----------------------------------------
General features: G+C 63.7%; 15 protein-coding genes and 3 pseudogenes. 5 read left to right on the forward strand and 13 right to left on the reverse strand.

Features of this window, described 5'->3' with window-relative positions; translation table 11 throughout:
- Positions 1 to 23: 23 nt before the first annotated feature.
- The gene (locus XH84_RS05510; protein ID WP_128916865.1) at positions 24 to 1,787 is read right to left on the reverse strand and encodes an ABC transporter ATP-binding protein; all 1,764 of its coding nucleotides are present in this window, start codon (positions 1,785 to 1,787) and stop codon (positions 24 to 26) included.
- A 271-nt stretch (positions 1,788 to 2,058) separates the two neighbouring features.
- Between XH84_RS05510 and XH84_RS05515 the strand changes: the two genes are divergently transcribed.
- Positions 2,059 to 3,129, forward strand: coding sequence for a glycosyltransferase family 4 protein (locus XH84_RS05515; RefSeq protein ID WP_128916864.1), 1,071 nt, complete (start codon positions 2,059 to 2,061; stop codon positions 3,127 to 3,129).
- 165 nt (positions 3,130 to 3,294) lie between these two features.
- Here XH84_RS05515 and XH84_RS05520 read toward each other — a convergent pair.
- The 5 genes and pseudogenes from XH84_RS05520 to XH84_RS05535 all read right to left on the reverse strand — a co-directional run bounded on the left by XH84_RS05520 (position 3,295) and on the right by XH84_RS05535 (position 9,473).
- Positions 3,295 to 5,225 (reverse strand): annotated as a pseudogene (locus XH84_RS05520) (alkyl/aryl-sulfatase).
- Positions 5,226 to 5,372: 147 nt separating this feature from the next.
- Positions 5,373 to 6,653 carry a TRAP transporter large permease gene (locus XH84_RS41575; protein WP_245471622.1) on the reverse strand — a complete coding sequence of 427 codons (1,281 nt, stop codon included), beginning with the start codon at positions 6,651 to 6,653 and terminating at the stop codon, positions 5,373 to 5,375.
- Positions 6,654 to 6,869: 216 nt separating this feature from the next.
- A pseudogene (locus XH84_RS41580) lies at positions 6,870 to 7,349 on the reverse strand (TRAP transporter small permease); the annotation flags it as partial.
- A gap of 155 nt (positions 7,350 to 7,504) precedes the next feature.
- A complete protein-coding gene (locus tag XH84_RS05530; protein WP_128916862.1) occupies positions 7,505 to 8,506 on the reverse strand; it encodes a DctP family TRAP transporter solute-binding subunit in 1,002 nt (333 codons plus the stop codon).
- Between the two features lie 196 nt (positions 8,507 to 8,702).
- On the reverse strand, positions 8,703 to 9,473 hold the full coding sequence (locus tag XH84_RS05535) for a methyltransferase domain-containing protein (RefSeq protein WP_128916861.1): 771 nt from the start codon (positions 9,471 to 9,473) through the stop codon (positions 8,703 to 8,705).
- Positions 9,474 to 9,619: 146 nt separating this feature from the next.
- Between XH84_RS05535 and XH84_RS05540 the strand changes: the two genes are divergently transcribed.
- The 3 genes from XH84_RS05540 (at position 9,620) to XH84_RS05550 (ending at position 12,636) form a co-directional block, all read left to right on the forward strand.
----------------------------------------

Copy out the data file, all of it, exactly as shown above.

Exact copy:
General features: G+C 63.7%; 15 protein-coding genes and 3 pseudogenes. 5 read left to right on the forward strand and 13 right to left on the reverse strand.

Features of this window, described 5'->3' with window-relative positions; translation table 11 throughout:
- Positions 1 to 23: 23 nt before the first annotated feature.
- The gene (locus XH84_RS05510; protein ID WP_128916865.1) at positions 24 to 1,787 is read right to left on the reverse strand and encodes an ABC transporter ATP-binding protein; all 1,764 of its coding nucleotides are present in this window, start codon (positions 1,785 to 1,787) and stop codon (positions 24 to 26) included.
- A 271-nt stretch (positions 1,788 to 2,058) separates the two neighbouring features.
- Between XH84_RS05510 and XH84_RS05515 the strand changes: the two genes are divergently transcribed.
- Positions 2,059 to 3,129, forward strand: coding sequence for a glycosyltransferase family 4 protein (locus XH84_RS05515; RefSeq protein ID WP_128916864.1), 1,071 nt, complete (start codon positions 2,059 to 2,061; stop codon positions 3,127 to 3,129).
- 165 nt (positions 3,130 to 3,294) lie between these two features.
- Here XH84_RS05515 and XH84_RS05520 read toward each other — a convergent pair.
- The 5 genes and pseudogenes from XH84_RS05520 to XH84_RS05535 all read right to left on the reverse strand — a co-directional run bounded on the left by XH84_RS05520 (position 3,295) and on the right by XH84_RS05535 (position 9,473).
- Positions 3,295 to 5,225 (reverse strand): annotated as a pseudogene (locus XH84_RS05520) (alkyl/aryl-sulfatase).
- Positions 5,226 to 5,372: 147 nt separating this feature from the next.
- Positions 5,373 to 6,653 carry a TRAP transporter large permease gene (locus XH84_RS41575; protein WP_245471622.1) on the reverse strand — a complete coding sequence of 427 codons (1,281 nt, stop codon included), beginning with the start codon at positions 6,651 to 6,653 and terminating at the stop codon, positions 5,373 to 5,375.
- Positions 6,654 to 6,869: 216 nt separating this feature from the next.
- A pseudogene (locus XH84_RS41580) lies at positions 6,870 to 7,349 on the reverse strand (TRAP transporter small permease); the annotation flags it as partial.
- A gap of 155 nt (positions 7,350 to 7,504) precedes the next feature.
- A complete protein-coding gene (locus tag XH84_RS05530; protein WP_128916862.1) occupies positions 7,505 to 8,506 on the reverse strand; it encodes a DctP family TRAP transporter solute-binding subunit in 1,002 nt (333 codons plus the stop codon).
- Between the two features lie 196 nt (positions 8,507 to 8,702).
- On the reverse strand, positions 8,703 to 9,473 hold the full coding sequence (locus tag XH84_RS05535) for a methyltransferase domain-containing protein (RefSeq protein WP_128916861.1): 771 nt from the start codon (positions 9,471 to 9,473) through the stop codon (positions 8,703 to 8,705).
- Positions 9,474 to 9,619: 146 nt separating this feature from the next.
- Between XH84_RS05535 and XH84_RS05540 the strand changes: the two genes are divergently transcribed.
- The 3 genes from XH84_RS05540 (at position 9,620) to XH84_RS05550 (ending at position 12,636) form a co-directional block, all read left to right on the forward strand.